Ting’s respect for the low and neglected, is equally evident throughout the text, where painting, women, sex and food are at the book’s core. There is little concern for monetary consideration in poems where prostitutes, bums, movie stars, the Pope and J.F.K. all share equal billing. When Ting first arrived in Paris from China he lived for many years in a one room apartment on the verge of poverty. While in Paris he met the artist Pierre Alechinsky (who he educated and taught calligraphy yo) later befriending many other members of the color focused expressionist CoBrA group who he’s since become tightly associated with. In the 1970s, Ting’s work developed into a combination of calligraphic styled brush painting and explosive neon color featuring nude women. Ting moved to New York City in 1960 where he moved in circles of both abstract expressionism and pop art.
“one life too short
one day too long” — Walasse Ting
In 2002 Ting suffered a severe brain hemorrhage and was diagnosed clinically brain dead. He lived in a nursing home just outside Amsterdam, the Netherlands. In 2009, his Amsterdam based dealer Nico Delaive gave a press conference and an exhibition titled “Walasse Ting 80th Birthday!” to bring attention to his sad condition. Walasse Ting died in 2010, soon after moving back to New York City. He created a total of 13 books, each one a delightful journey and celebration of life, color and poetry. “So many things to do and no time to die… your blood and my blood make truth,” he wrote in My Shit and My Love, a book of 10 poems and lithographs published in 1961 -the title was taken from a series of five unpublished love poems he wrote for his close friend Nela Arias. In many ways his book My Shit and My Love was an early model for 1 Cent Life. It was a shorter but similar tall portfolio with the same tangled mass of color and design, printed by the same superb French lithographers for 1 Cent Life, matched up with Ting’s raw street poetry.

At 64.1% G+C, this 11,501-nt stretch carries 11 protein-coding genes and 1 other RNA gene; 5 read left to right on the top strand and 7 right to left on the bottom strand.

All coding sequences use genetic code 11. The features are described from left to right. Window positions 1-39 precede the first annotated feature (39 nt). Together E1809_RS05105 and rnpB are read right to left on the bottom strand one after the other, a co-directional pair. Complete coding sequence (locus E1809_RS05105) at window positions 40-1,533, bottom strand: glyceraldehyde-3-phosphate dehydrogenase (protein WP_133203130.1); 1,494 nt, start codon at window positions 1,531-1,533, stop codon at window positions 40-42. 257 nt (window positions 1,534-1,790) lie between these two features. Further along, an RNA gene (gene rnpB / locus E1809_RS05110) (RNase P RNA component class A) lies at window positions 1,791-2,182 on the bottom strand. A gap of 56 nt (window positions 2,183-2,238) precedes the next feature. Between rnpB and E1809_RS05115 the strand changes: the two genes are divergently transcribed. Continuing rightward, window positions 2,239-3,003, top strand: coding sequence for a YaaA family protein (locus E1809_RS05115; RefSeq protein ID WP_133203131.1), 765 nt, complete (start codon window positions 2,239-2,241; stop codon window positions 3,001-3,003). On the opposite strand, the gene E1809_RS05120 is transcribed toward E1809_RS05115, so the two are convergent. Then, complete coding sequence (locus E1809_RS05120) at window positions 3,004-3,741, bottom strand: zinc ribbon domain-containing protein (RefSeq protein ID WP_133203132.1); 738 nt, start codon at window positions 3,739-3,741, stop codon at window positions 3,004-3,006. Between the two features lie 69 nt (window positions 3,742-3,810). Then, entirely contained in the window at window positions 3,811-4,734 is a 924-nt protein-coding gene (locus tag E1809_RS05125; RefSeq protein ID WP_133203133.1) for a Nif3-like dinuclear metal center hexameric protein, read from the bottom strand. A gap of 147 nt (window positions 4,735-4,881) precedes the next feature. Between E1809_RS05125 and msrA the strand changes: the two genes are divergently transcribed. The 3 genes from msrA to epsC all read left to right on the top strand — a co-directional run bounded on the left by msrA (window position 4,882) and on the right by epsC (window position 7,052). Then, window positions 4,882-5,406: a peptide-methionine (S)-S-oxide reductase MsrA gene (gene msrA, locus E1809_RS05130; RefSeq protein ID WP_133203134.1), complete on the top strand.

According to Delieve, “he couldn’t paint colour without sex. Before sex he paints with black and white; after sex, it’s like his life has been lit up. And food, I have never seen anyone enjoy great food as much as he did. And now the nurse has to push food into his mouth, and the woman he had loved and lived with for 18 years is not allowed to be there with him. I can’t imagine he would like to live in this way… Walasse Ting is alive! But the way he lives is simply inhuman!” ( quoted source: Gallery Delaive)
“Please look this book on toilet, If you like
buy me cup of coffee next time you see me…”
–Walasse Ting, copyright page from “Red Mouth”